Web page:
06 Jul Legal Advocates Urge Full Fifth Circuit to Rehear Case Challenging Anti-LGBT Mississippi Law
(Jackson, July 6, 2017) —Mississippi civil rights attorney Rob McDuff, along with the Mississippi Center for Justice and Lambda Legal, today filed a petition seeking rehearing en banc by the full U.S. Court of Appeals for the Fifth Circuit after a three-judge panel reversed the injunction against Mississippi House Bill 1523, the discriminatory anti-LGBT legislation challenged in Barber v. Bryant.
“Standing is not about who wins and who loses, but who has access to justice,” said Beth Orlansky, advocacy director for the Mississippi Center for Justice. “Our plaintiffs have already seen the ill effects of HB 1523 without it even taking effect and they should get their day in court.”
“We will continue to fight this bill as long as it takes,” said McDuff. “It bestows special rights on people who hold certain religious views and not on people who hold other religious views, and it encourages discrimination against LBGT Mississippians, who have as much right to be here as anybody else. It is unfair and unconstitutional and nothing about the panel’s decision regarding the doctrine of standing changes that.”
“The panel’s decision to reverse the district court ruling begs the question of who gets to challenge laws in court and when. LGBT Mississippians should not have to endure even more profound discrimination before they can ask the court for help,” said Susan Sommer, Director of Constitutional Litigation at Lambda Legal. “Mississippi’s HB 1523 is an extreme discrimination law dressed up in religious clothes. The wave of anti-LGBT laws like it in state houses around the country, including North Carolina and Texas, comes in defiance of the Supreme Court’s ruling for marriage equality and hard-won rights for transgender people. The Supreme Court’s ruling in Obergefell, reaffirmed just last week in Pavan v. Smith, means that same-sex couples are entitled to full marriage rights, not the half-baked rights on offer under HB 1523.”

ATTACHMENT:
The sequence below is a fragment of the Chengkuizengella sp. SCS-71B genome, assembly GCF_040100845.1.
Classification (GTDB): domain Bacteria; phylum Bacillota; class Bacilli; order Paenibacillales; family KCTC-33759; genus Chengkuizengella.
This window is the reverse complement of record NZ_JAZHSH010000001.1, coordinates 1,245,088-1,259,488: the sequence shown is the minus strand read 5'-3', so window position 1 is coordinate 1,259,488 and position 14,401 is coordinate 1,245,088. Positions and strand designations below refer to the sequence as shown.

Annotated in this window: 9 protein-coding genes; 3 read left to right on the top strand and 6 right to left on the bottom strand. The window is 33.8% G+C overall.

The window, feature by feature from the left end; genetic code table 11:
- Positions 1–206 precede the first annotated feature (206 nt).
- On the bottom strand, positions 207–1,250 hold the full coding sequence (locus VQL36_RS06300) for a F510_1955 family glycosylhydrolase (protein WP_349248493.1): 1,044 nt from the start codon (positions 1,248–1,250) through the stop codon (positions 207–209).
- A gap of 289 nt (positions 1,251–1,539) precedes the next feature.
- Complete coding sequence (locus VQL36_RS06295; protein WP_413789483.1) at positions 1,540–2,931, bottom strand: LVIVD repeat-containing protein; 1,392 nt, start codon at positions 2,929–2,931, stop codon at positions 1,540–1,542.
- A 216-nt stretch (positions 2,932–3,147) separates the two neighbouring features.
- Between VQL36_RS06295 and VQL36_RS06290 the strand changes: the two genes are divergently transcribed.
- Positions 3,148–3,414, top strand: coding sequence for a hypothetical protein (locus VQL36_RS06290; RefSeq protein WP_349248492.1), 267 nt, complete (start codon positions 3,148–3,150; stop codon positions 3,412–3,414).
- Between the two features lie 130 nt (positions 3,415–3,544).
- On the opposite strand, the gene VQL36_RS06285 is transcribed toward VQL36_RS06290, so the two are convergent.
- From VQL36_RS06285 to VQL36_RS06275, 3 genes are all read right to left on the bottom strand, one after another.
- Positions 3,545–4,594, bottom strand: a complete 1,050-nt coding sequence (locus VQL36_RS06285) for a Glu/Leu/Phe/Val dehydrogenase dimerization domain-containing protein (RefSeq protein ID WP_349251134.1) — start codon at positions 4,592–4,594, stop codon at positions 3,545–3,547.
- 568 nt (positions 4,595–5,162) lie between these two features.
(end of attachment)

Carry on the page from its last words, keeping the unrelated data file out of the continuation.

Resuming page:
HB 1523 sets forth a list of discriminatory actions that certain individuals and entities could take against Mississippians based on religious and so-called “moral” objections to the existence of transgender people, marriages of same-sex couples and non-marital sexual relationships, without consequence from the State. The law was enacted in April 2016 in defiance of the U.S. Supreme Court’s decision granting marriage for same-sex couples nationwide. Last June, U.S. District Court Judge Carlton Reeves of Jackson issued a preliminary injunction preventing HB 1523 from taking effect. Overruling the lower court decision, a three-judge panel of the Fifth Circuit on June 22, 2017 held that LGBT Mississippians are not subjected to imminent discrimination by HB 1523. The panel reversed the injunction blocking the law and held that the plaintiffs lack standing because they cannot claim a specific harm caused by the law that has yet to go into effect.
The 12 individuals and the church that are plaintiffs in Barber v. Bryant are a cross-section of Mississippians harmed by HB 1523 –clergy, LGBT residents, community leaders and activists. The lawsuit argues that HB 1523 violates the Establishment and Equal Protection Clauses of the U.S. Constitution.